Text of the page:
Ever After - A Cinderella Story
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This enchanting contemporary retelling of the classic fairy tale stars Barrymore as a savvy, modern young woman of the 16th Century whose strength and courage work magic on the lives of all those around her including the crown prince of France.
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I'm not a fan of original fairy tales. In this one however, the writers took the fantasy elements out, and made the story believable.
It's interesting how they took real historical figures & events, and weaved the "Cinderella" story out of it (**see footnote for some examples**)!
Everything about this production has me hooked! The actors: leading and supporting (I became a fan of Drew because of this movie). Storyline, and dialogue (it's witty & comical). Cinematography; scenery, and amazing old architectural buildings. COSTUMES (I especially adore the "Breathe" ensemble. **In my research I even found out the maker of the slippers-- Salvatore Ferragamo, and bought myself a pair by them, with the same metal embellishments* But have yet to find their official replica of the slipper.)** Musical score. Etc., etc.!!
For these reasons, it has remained one of my all-time favorite period/costume dramas for a decade & a half, and that's why I give it 5 stars!
**King Francis I (Henry's father) was a patron of the arts, and actually had Leonardo da Vinci as an artist in residence (who brought with him his famous Mona Lisa-- as depicted in the movie). He was actually the one (instead of Henry) to open the Collège de France in 1530 where "attendance is free and open to anyone", and boasts one of "the best research libraries of Europe".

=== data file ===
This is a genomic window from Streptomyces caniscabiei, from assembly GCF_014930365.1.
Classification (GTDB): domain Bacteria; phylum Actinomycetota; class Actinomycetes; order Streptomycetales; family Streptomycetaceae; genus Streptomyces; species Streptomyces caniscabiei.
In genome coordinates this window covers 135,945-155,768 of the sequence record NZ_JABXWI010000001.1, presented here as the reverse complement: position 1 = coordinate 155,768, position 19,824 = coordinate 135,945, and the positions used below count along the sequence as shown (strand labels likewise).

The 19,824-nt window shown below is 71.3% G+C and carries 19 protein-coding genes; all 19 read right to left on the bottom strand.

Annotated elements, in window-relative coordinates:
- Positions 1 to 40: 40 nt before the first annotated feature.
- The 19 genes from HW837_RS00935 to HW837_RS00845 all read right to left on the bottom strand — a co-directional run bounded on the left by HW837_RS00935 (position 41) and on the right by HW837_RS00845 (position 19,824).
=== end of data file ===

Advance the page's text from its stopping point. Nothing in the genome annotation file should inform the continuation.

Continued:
He also sent expeditions to the America's, one headed by Jacques Cartier (who supposedly bought servant "Maurice").
His son Henry II, didn't marry a commoner as in the movie, but did have several mistresses. One named Nicole de Savigny (who bore him an illegitimate son: Henri de Saint-Rémy). The other Diane de Poitiers (almost 20 years older), was said to be his "lifelong companion", and for 25 years she was the "most powerful influence in his life and the most powerful woman in France". She was also "immortalized in sculpture and paintings". "And possessed a sharp intellect and was so politically astute that King Henry II trusted her to write many of his official letters, and even to sign them jointly with the one name HenriDiane. Her confident maturity and loyalty to Henry II made her his most dependable ally in the court." They however never had any children together, so the great-granddaughter/narrator "Grande Dame Marie Thérèse of France" actually was Queen Catherine de' Medici's many times distant future g-granddaughter.
Finally, the portrait (wedding present) "Head of a Woman" by da Vinci, looks a lot like Drew/"Danielle". **